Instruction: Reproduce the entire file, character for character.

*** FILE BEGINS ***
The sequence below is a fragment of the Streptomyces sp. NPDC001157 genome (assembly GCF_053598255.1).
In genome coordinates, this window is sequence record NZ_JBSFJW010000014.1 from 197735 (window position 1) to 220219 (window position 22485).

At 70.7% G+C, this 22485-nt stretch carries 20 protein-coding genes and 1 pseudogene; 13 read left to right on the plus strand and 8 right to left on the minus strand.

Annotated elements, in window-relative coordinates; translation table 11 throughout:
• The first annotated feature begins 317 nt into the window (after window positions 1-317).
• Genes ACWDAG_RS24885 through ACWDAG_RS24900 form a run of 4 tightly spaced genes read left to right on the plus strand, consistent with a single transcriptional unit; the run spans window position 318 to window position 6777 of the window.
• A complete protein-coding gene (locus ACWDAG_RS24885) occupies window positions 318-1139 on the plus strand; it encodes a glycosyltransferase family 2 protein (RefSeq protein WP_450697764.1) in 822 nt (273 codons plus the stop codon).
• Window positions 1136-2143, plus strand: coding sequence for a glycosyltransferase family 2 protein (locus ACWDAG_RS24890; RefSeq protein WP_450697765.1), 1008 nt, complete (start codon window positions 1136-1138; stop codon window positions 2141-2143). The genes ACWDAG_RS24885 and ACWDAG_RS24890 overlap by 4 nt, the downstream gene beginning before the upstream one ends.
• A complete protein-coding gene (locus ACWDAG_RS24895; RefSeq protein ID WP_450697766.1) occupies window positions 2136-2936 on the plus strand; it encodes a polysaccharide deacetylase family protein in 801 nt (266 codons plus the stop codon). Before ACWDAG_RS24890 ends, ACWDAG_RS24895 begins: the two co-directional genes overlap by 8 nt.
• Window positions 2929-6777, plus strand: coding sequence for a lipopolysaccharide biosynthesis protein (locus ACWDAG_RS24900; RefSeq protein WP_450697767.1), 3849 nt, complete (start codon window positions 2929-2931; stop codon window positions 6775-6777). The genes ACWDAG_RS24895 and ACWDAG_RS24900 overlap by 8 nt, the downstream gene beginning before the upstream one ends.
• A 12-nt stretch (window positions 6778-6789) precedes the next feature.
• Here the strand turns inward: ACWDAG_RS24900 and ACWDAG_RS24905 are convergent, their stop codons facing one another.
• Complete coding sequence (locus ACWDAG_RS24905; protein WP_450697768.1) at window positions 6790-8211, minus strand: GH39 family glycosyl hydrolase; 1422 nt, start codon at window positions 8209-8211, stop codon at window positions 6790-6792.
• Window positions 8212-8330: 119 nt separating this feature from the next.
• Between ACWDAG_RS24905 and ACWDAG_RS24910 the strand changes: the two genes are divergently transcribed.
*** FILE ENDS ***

The sequence below is a fragment of the Streptomyces sp. NPDC001157 genome (assembly GCF_053598255.1).
In genome coordinates, this window is sequence record NZ_JBSFJW010000014.1 from 197735 (window position 1) to 220219 (window position 22485).

At 70.7% G+C, this 22485-nt stretch carries 20 protein-coding genes and 1 pseudogene; 13 read left to right on the plus strand and 8 right to left on the minus strand.

Annotated elements, in window-relative coordinates; translation table 11 throughout:
• The first annotated feature begins 317 nt into the window (after window positions 1-317).
• Genes ACWDAG_RS24885 through ACWDAG_RS24900 form a run of 4 tightly spaced genes read left to right on the plus strand, consistent with a single transcriptional unit; the run spans window position 318 to window position 6777 of the window.
• A complete protein-coding gene (locus ACWDAG_RS24885) occupies window positions 318-1139 on the plus strand; it encodes a glycosyltransferase family 2 protein (RefSeq protein WP_450697764.1) in 822 nt (273 codons plus the stop codon).
• Window positions 1136-2143, plus strand: coding sequence for a glycosyltransferase family 2 protein (locus ACWDAG_RS24890; RefSeq protein WP_450697765.1), 1008 nt, complete (start codon window positions 1136-1138; stop codon window positions 2141-2143). The genes ACWDAG_RS24885 and ACWDAG_RS24890 overlap by 4 nt, the downstream gene beginning before the upstream one ends.
• A complete protein-coding gene (locus ACWDAG_RS24895; RefSeq protein ID WP_450697766.1) occupies window positions 2136-2936 on the plus strand; it encodes a polysaccharide deacetylase family protein in 801 nt (266 codons plus the stop codon). Before ACWDAG_RS24890 ends, ACWDAG_RS24895 begins: the two co-directional genes overlap by 8 nt.
• Window positions 2929-6777, plus strand: coding sequence for a lipopolysaccharide biosynthesis protein (locus ACWDAG_RS24900; RefSeq protein WP_450697767.1), 3849 nt, complete (start codon window positions 2929-2931; stop codon window positions 6775-6777). The genes ACWDAG_RS24895 and ACWDAG_RS24900 overlap by 8 nt, the downstream gene beginning before the upstream one ends.
• A 12-nt stretch (window positions 6778-6789) precedes the next feature.
• Here the strand turns inward: ACWDAG_RS24900 and ACWDAG_RS24905 are convergent, their stop codons facing one another.
• Complete coding sequence (locus ACWDAG_RS24905; protein WP_450697768.1) at window positions 6790-8211, minus strand: GH39 family glycosyl hydrolase; 1422 nt, start codon at window positions 8209-8211, stop codon at window positions 6790-6792.
• Window positions 8212-8330: 119 nt separating this feature from the next.
• Between ACWDAG_RS24905 and ACWDAG_RS24910 the strand changes: the two genes are divergently transcribed.